Tuesday, December 11, 2018

Bookstores Bouncing Back?

Book stores are dying! That's been the word online for ages. Yet I recently saw an article stating small bookstores are making a comeback. Colorado has quite a few, with the most well known being Tattered Cover in Denver.

My children's school did a fundraiser recently via Barnes & Noble. They got a percentage of sales from everyone who mentioned the fundraiser at the sales desk. The store was full, with long lines for purchase, which is often true when I go there. Given, I'm going there far less recently, out of frustration for the long missing horror section. A few years ago they had one. Now there are some horror authors mixed into other sections, such as literature, mystery, and fantasy, but there are many major horror authors whose books are nowhere to be found. I can no longer get the "Best of" anthologies I seek out each year, which has driven me to Amazon for those purchases. It also makes it a lot harder for me to browse and find new horror authors I may not be familiar with, which also means I'm missing out on seeing new horror.

In other words, the biggest brick and mortar store around has lost my business, for the most part. In a time when horror is selling like gangbusters, they aren't selling it. I don't understand the business decision, but at least they have plenty of room for non-book items now...

But back to the smaller bookstores. I'm loving the news that they're coming back. Is it frustration with Amazon? I know a lot of authors are trying to spend their money elsewhere due to issues with the company, but what about readers? Are the bookstores making a comeback ones that have cafes or other extras to pull people in, or are they just good old-fashioned bookstores? I'm curious to hear if small bookstores have opened in your area, and what they're like.

The ones I know of in Colorado Springs sell a combination of used and new books. One of those is really good about hosting authors for book signings. And when I go to Estes Park, they've got a small bookstore that sells all new books, and doesn't focus on non-book items at all. 

Or could it be the same mentality that's driving people to move mom and pop restaurants. Big chain restaurants are giving way to smaller, more diverse restaurants. Perhaps it's an overall desire to return to simpler things instead of giant monopolies.

Now for some links. Bear in mind I'm not endorsing these, merely passing them along. Always do your own due diligence before submitting. (It's a short one today).

Accepting Submissions:

Helios Quarterly Magazine is seeking fiction, poetry, and nonfiction. Up to 1500 words. Pays $.02/word. Deadline January 15.

18th Wall Productions is seeking stories expanding upon Wells' The War of the Worlds for their anthology War of the Worlds: Absolute War. 4000 to 20,000 words. Pays in quarterly royalties. Deadline January 20.

Nonbinary Review is seeking poetry, fiction, and essays inspired by Clive Barker's Books of Blood. Up to 5000 words. Pays $.01/word. Deadline January 23.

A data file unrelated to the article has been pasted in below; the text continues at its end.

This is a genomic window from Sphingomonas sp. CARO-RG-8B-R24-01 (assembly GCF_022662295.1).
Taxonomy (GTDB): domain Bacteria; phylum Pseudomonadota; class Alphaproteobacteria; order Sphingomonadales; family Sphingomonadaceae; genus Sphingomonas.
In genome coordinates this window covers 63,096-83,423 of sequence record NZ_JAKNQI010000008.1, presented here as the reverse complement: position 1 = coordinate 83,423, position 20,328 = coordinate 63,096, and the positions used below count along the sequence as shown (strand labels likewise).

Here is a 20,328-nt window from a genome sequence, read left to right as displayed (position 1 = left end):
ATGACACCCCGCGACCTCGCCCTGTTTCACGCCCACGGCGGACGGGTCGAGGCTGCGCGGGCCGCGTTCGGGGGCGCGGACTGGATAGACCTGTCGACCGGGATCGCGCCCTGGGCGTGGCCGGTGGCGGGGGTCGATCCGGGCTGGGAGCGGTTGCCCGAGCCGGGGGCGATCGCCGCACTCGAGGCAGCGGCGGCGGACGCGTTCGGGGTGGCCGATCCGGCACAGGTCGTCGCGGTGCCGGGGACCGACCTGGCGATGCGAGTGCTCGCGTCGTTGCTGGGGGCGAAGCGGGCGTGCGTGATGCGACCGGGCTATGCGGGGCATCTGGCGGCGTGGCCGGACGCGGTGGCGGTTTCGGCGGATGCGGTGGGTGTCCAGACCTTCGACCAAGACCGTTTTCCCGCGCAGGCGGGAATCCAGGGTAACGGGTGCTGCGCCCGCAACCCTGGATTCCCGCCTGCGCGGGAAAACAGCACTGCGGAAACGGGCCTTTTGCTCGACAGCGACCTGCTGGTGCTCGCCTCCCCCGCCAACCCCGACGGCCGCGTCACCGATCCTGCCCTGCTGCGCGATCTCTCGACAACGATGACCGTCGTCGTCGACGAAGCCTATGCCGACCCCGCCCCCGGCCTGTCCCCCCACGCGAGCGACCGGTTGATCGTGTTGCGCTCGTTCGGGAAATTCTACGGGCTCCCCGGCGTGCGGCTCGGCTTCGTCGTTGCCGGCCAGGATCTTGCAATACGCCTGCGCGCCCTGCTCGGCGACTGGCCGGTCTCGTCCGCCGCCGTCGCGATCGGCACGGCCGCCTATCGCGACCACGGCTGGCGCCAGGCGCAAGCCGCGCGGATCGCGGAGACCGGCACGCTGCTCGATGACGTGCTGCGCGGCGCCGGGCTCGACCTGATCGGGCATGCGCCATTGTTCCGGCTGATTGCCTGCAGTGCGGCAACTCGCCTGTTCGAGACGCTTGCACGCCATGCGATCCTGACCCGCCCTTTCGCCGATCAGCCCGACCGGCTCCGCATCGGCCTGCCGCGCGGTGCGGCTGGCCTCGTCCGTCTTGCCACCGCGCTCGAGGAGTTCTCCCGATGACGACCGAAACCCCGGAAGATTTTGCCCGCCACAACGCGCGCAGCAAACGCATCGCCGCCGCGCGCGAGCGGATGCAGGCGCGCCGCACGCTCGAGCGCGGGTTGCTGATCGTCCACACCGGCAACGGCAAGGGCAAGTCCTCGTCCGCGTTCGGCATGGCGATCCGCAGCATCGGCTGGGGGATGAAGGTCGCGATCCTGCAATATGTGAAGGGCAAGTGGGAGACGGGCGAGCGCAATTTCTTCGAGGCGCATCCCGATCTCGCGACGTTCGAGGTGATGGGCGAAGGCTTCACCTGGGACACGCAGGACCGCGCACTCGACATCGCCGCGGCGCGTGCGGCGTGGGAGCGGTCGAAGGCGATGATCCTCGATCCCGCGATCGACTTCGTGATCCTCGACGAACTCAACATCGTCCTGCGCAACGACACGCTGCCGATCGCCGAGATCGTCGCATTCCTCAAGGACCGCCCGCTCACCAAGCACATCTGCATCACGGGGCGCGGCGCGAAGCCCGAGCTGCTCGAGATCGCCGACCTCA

What do you think? Have you visited a bookstore in person recently? Where do you buy most of your books? What's behind the changes? Any of these links of interest?

May you find your Muse.

*Buchladen Buecher, Wikimedia Commons, Kintaiyo, 11 April 2006
*Eslite Bookstore in Taichung Chung-yo Department Store, Wikimedia Commons, Essolo, 11 December 2006


  1. There aren't as many big stores left either. Small stores are filling the void and probably give far better customer service.

  2. They're always claiming this or that is dying, but I think it's mostly over blown. Maybe things aren't doing as well as they used to be, but that doesn't get as many clicks. ;)

  3. Our big-name bookstore seems to have plenty of customers, but I noticed the toy section was EMPTY of shoppers the last two times I was there. I miss the horror section, too!

    Our popular small book store is doing fine. It's a nice shopping experience there, lots of local author meet-n-greets, kid-friendly areas, yes a coffee bar, and a super used book section.

  4. Those small stores who managed to hang on are seeing a boon right now. Most of the ones here in NC do sell other things or have a coffee shop. I think people like the intimacy and personality of an independent store. There's now over 2300 independent stores in America, more than twice the number of chain stores.

  5. I love smaller mom & pop shops, especially bookstores. In our area, one has a few extra items like puzzles and games. The one down town is a used bookstore with a few current titles, especially of MN authors. They also sell extras like handmade jewelry. I prefer shopping local. I was thrilled at the turnout in my town for Small Business Saturday. I could barely get into one of my favorite shops!

  6. Smaller bookstores tend to offer things the bigger ones don't but, mostly, they are offering things you can't get online at all. Smaller stores are doing a -bit- better, but it's still unclear how it's all going to shake out in the end.

  7. Gotta love those local bookstores:) I'm big on libraries too!